A whimsical look at life growing up in the small town of Waldron, Arkansas in the 1960s and 1970s, plus occasional observations from the present. Want to start at the very beginning? Click HERE.

Monday, May 9, 2011

The Mother of All Firecrackers

Due to a little accident that I experienced this weekend, I was unable to write this week's blog entry.  But, that's a good thing, because it allowed me to share an entry from my brother Phil's blog, which bears the whimsical name Sackett Land and Cattle Company.  I'm on the mend now, and I'll be back next Monday with a new entry.  Till then, enjoy Phil's story of The Mother of All Firecrackers...

In the late 50s and early 60s the Fourth of July was right up there with Christmas on our favorite holiday list. We were not burdened down by all the rules, regulations and safety concerns they have now. We would sell our Coke bottles and cash in coupons from Readers Digest at Buddy Grey's Grocery Store, beg for whatever we could get from our parents and head to the Crumptown Store. We were not interested in the expensive stuff that looked pretty. We wanted cheap and above all loud! We could hardly contain our excitement as we headed back down Bonstien hill for home. We would choose up sides and with one unit on the south end of the field and the opposing unit on the north end we would shoot bottle rockets at each other until one unit member cried. It was the most fun after dark. We would also line up all the plastic army men and equipment we had bought at Parsley's 5 and dime in strategic battlefield formations on opposing sides. From ten feet away we launched Black Cats at them until one army was decimated. Our parents would often remind us of the boy that blew his hand off somewhere. We never pressed for details.

I can't remember all who were involved but one day we decided to build a Sputnik Killer. After one more trip to the Crumptown Store, we used a razor blade to disassemble 100 Black Cat firecrackers and wrapped the black powder in a piece of a brown paper bag, like we used for smoking corn silk, but we put a fuse in one end and taped it to a dollar bottle rocket with daddy's black electrical tape. We made a small hole in the nosecone of the rocket and inserted the fuse figuring once the rocket reached it's maximum altitude of over 200 feet the powder in the nosecone would ignite the "bomb" and there would be a big cool explosion that we would be famous for for years to come.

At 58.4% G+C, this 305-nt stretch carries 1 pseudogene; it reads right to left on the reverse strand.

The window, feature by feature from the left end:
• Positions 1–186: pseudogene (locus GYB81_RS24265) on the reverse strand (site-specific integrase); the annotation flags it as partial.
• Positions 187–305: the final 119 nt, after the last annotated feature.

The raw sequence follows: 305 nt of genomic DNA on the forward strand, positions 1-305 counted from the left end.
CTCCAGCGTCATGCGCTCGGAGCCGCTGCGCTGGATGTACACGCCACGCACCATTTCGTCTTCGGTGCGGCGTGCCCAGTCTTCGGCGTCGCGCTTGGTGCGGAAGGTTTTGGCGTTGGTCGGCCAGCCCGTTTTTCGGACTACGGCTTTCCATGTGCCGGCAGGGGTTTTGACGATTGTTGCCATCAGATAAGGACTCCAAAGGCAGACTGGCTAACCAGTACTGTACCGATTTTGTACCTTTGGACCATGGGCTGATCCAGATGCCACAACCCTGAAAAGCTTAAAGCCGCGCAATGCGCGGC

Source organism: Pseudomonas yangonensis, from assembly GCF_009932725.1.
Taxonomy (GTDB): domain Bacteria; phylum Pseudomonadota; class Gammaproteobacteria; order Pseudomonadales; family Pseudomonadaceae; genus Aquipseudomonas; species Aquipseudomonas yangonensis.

The launch was scheduled for just before supper figuring the moms would all be cooking supper and the dads would be inside reading the paper or doing whatever dads do after work. The "rocket-bomb" was top heavy so instead of a coke bottle we used a piece of pipe stuck in the ground for a launchpad. Having drawn the short straw, I quivered with excitement as I lit a punk and cautiously approached the launch pad. Glancing back over my shoulder I watched the last of my comrades disappear behind the smokehouse.

I touched the glowing punk to the fuse. It seemed to take forever for the fuse to ignite but when it did it ignite, it ignited with great intensity. I dropped the punk and turned to run for my life but tripped and fell flat on my face. Before I could get up again, there was a loud hissing noise accompanied by a huge cloud of white smoke. As I struggled to breath, through the smoke and fire I could see the Sputnik Killer slowly rising into the heavens. 20 feet....25 feet......30 feet .... 25 feet......20 feet........BOOOOOOOOOM!!! Windows Shook...dogs barked....chickens squawked. People came running out of houses....every house. By the time the smoke had cleared I had managed to scramble, crawl and run to join my brave comrades behind the smokehouse. We didn't come out for a long time.

I don't remember what our punishment was or whether law enforcement was involved. I just remember it was one of the greatest summers I can remember growing up in a small town in America.

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